To be a writer is to listen to that voice again and start to take dictation.

My father loved books too, but was not a fan of fiction. I found that strange, as he was an Anglican minister and fine preacher. After all, Jesus taught with parables. He told tales to reveal the truth. Christ was, as Oscar Wilde once said, a poet. My father did not object to my obsession with fantasy and science fiction, he just did not see the point. I’ll never forget him snoring at the movies during The Fellowship of the Ring. To each their own, but I think my father missed something important there.

You see, J.R.R. Tolkien, like his dear friend C.S. Lewis, was a veteran of the First World War. Both had seen the worst of humanity firsthand in the trenches of the Sommes, as well as bravery and sacrifice and love. And so, in their fantastic tales of Middle-earth and Narnia these writers asked the deepest of all questions: about love and death and war, faith and family and friendship. Paraphrasing Chesterton, Neil Gaiman wrote: “Fairy tales are more than true: not because they tell us that dragons exist, but because they tell us that dragons can be beaten.” Smaug was never just a dragon, was he? Smaug was – and still is – greed and rage and our all-too-human lust for power. Dark forces with us still.

J.R.R. Tolkien

When it came to writing my own fantastic tale, I wanted to create a new myth too. Whereas Tolkien and Lewis were responding – like my grandmother – to the shock of World War One, I was responding to a post-9/11 world. My tale of pirates and sea monsters and floating cities is a tale of pirates and sea monsters and floating cities, true. But it is also a story of a world at war once more, of the value of courage and heroism and kindness and love in troubled times. It is a story of the need to listen to each other and to hear one another’s stories.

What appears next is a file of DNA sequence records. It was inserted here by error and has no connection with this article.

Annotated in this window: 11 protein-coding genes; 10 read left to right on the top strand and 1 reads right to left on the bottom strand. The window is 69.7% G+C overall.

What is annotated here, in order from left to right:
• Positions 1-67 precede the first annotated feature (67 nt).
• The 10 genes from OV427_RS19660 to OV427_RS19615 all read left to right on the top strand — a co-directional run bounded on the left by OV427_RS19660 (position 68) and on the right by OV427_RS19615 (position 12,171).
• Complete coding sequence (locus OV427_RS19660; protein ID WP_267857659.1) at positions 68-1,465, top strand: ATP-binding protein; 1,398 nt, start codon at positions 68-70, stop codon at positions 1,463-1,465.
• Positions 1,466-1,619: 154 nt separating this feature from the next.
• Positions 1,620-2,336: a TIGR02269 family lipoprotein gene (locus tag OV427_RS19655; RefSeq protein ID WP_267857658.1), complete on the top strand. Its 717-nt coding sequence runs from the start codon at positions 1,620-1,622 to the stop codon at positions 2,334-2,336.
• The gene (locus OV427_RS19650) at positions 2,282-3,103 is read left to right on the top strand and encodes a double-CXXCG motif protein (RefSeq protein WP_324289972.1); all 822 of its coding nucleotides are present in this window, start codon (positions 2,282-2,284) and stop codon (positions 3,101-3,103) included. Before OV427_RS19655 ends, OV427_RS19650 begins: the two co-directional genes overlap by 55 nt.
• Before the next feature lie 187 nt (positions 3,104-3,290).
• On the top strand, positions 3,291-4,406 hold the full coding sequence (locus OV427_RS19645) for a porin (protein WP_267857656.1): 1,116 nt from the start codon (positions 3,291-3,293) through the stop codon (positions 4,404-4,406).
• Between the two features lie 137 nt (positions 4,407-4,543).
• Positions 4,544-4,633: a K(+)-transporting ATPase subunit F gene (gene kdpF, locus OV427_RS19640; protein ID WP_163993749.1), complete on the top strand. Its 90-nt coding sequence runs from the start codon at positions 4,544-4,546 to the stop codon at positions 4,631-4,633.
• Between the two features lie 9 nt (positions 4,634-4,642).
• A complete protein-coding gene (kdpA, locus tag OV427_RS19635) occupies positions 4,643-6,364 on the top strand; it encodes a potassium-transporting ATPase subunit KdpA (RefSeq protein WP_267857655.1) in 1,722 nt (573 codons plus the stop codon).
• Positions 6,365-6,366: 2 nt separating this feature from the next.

All of us here know the power of words. Sticks and stones may break my bones, but names will never hurt me. We know that it’s not true, don’t we? On the contrary, the names we are called, the words we hear, the stories that surround us, all help shape us and help shape our world. Tales may trap us or may set us free.

In my other life, I am a researcher of children’s lives in North Korea, a country we hear a lot about in the media, and usually for all the wrong reasons. Here is a land where almost every tale is told about one man, the leader of the country, Kim Jong Un. The stories told to children teach all from birth that they must love Kim Jong Un more than their own lives and hate America with equal passion. He is an eater of tales. A destroyer of stories, as well as lives. In a land of 25 million people only one person’s life matters in North Korea … only one story is seen as worth telling.

How lucky we are to be in a school in a city in a land where we can read anything we freely choose to read, and write the stories freely rising from our hearts. How fortunate to have such librarians and teachers and so many books to choose from, so many tales to tell. So let us take the time to read and write and listen. The writer’s journey starts here with all of you.  Thank you.